He was dressed in the coarse, loosely fitting garments that were worn by the castle children. For the first nine years of his life the heir to the Earldom was made to mix with, and attempt to understand the ways of, the lower orders. On his fifteenth birthday such friendships as he had struck would have to cease. His demeanour would have to change and a more austere and selective relationship with the personnel of the castle would take its place. But it was a tradition that in the early years, the child of the Family must, for certain hours, at least, of every day, be as the less exalted children, feed with them, sleep in their dormitories, attend with them the classes of the Professors, and join in the various time-honoured games and observances like any other minor. Yet for all that, Titus was conscious of always being watched: of a discrepancy in the attitude of the officials and even at times of the boys. He was too young to understand the implications of his status, but old enough to sense his uniqueness.

       Once a week, before the morning classes, he was allowed to ride his grey horse for an hour beneath the high southern walls, where the early sun would send his fantastic shadow careering along the tall stones at his side. And when he waved his arm, his shadow-self on a shadow-horse would wave its huge shadow-arm as they galloped together.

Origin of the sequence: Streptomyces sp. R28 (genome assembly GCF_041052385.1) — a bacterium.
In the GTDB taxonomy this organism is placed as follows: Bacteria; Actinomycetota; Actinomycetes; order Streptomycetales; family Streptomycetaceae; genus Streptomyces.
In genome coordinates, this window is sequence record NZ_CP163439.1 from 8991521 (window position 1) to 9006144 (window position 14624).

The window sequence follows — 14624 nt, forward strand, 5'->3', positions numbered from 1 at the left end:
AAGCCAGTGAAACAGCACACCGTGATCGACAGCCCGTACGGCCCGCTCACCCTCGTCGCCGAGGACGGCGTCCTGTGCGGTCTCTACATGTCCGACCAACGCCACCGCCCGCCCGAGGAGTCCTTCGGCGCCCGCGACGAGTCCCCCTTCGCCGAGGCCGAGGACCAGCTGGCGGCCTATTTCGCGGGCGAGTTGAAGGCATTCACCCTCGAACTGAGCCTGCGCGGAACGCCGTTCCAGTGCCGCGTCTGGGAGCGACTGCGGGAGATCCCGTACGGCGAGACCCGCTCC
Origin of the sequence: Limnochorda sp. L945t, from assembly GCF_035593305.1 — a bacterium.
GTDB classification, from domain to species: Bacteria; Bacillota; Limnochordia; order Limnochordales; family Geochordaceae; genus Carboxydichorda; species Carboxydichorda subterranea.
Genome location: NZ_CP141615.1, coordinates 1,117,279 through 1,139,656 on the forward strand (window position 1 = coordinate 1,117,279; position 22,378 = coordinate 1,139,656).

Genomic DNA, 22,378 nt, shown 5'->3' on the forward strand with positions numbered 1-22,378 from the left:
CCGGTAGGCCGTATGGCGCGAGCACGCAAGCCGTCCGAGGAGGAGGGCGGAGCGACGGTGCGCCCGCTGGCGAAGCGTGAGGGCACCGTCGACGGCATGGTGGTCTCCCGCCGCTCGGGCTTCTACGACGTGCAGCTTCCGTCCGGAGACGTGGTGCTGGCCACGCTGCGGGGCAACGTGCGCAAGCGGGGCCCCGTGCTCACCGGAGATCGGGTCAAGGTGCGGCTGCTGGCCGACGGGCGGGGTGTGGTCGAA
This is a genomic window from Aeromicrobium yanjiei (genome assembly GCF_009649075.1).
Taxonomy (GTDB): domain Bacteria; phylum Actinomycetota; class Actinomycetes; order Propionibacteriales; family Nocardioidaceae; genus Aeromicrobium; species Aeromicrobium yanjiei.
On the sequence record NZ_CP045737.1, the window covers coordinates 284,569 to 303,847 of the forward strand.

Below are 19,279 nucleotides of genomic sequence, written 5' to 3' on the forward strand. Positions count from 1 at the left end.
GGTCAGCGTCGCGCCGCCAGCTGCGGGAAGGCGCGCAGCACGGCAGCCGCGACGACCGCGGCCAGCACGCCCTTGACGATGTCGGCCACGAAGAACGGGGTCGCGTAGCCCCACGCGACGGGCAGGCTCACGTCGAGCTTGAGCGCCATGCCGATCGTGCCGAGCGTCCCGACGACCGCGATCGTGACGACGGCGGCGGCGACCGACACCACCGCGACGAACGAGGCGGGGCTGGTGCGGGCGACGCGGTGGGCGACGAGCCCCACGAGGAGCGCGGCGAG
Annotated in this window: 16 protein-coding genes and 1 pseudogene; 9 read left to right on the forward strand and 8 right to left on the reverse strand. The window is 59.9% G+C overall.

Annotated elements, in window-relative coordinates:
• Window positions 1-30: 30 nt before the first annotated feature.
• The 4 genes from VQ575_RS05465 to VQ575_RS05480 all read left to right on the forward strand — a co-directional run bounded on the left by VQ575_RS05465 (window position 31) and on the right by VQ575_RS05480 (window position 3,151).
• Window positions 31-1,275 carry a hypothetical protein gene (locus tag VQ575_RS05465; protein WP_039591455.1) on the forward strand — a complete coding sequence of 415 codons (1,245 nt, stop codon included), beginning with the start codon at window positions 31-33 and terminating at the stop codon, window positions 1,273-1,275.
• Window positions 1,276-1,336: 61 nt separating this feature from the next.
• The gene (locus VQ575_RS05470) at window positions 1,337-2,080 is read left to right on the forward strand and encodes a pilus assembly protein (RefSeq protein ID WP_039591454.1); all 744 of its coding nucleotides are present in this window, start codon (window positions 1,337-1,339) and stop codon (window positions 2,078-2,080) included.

But today, instead of trotting away to his beloved southern wall he had, in a moment of devilment, turned his horse through a moss-black arch and into the castle itself. In the still silence his heart beat rapidly as he clattered along stone corridors he had never seen before.

       He knew that it would not be worth his while to take French leave of the morning classes, for he had been locked up more than once during the long summer evenings for such acts of disobedience. But he tasted the sharp fruits of the quick bridle-wrench which had freed him from the ostler. It was only for a few minutes that he was alone, but when he came to a halt in the high plaster-walled hall, with the rusting helmet above him, and far above the helmet the dim mysterious balconies, he had already dulled his sudden itch for rebellion.

       Small though he looked on the grey, there was something commanding in the confident air with which he sat the saddle - something impressive in his childish frame, as though there was a kind of weight there, or strength - a compound of spirit and matter; something solid that underlay the whims, terrors, tears and laughter and vitality of his seven years.

       By no means good-looking, he had, nevertheless, this presence. Like his mother, there was a certain scale about him, as though his height and breadth bore no relation to the logic of feet and inches.

       The ostler entered the hall, slow, shuffling, hissing gently, a perpetual habit of his whether grooming a horse or not, and the grey pony was at once led away in the direction of the school-rooms to the west.